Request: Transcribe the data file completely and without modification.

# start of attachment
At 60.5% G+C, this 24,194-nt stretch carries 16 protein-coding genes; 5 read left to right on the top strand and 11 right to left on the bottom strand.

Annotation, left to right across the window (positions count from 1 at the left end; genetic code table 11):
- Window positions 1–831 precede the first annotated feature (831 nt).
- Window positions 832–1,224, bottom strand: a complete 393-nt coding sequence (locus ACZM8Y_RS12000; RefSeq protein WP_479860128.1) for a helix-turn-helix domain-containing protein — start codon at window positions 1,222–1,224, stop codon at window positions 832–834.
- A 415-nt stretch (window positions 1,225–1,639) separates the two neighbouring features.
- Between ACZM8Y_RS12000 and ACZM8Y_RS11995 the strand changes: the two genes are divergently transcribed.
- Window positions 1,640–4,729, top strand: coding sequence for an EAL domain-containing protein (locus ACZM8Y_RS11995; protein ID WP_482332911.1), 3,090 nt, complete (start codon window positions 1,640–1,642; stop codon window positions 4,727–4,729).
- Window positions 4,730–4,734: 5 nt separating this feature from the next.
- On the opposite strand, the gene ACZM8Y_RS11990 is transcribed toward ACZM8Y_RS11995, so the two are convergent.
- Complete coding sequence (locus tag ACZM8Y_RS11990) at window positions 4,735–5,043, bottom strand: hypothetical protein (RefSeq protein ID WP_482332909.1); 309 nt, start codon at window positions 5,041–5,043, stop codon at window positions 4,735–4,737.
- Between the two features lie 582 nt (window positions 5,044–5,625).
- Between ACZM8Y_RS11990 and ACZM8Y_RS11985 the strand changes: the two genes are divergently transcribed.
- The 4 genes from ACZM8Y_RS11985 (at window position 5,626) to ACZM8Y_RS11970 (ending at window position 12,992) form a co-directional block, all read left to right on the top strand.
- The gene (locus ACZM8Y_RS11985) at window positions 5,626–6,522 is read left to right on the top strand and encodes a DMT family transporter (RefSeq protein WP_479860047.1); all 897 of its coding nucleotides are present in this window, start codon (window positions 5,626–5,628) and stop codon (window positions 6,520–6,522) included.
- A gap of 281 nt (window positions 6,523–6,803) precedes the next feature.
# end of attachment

At 60.5% G+C, this 24,194-nt stretch carries 16 protein-coding genes; 5 read left to right on the top strand and 11 right to left on the bottom strand.

Annotation, left to right across the window (positions count from 1 at the left end; genetic code table 11):
- Window positions 1–831 precede the first annotated feature (831 nt).
- Window positions 832–1,224, bottom strand: a complete 393-nt coding sequence (locus ACZM8Y_RS12000; RefSeq protein WP_479860128.1) for a helix-turn-helix domain-containing protein — start codon at window positions 1,222–1,224, stop codon at window positions 832–834.
- A 415-nt stretch (window positions 1,225–1,639) separates the two neighbouring features.
- Between ACZM8Y_RS12000 and ACZM8Y_RS11995 the strand changes: the two genes are divergently transcribed.
- Window positions 1,640–4,729, top strand: coding sequence for an EAL domain-containing protein (locus ACZM8Y_RS11995; protein ID WP_482332911.1), 3,090 nt, complete (start codon window positions 1,640–1,642; stop codon window positions 4,727–4,729).
- Window positions 4,730–4,734: 5 nt separating this feature from the next.
- On the opposite strand, the gene ACZM8Y_RS11990 is transcribed toward ACZM8Y_RS11995, so the two are convergent.
- Complete coding sequence (locus tag ACZM8Y_RS11990) at window positions 4,735–5,043, bottom strand: hypothetical protein (RefSeq protein ID WP_482332909.1); 309 nt, start codon at window positions 5,041–5,043, stop codon at window positions 4,735–4,737.
- Between the two features lie 582 nt (window positions 5,044–5,625).
- Between ACZM8Y_RS11990 and ACZM8Y_RS11985 the strand changes: the two genes are divergently transcribed.
- The 4 genes from ACZM8Y_RS11985 (at window position 5,626) to ACZM8Y_RS11970 (ending at window position 12,992) form a co-directional block, all read left to right on the top strand.
- The gene (locus ACZM8Y_RS11985) at window positions 5,626–6,522 is read left to right on the top strand and encodes a DMT family transporter (RefSeq protein WP_479860047.1); all 897 of its coding nucleotides are present in this window, start codon (window positions 5,626–5,628) and stop codon (window positions 6,520–6,522) included.
- A gap of 281 nt (window positions 6,523–6,803) precedes the next feature.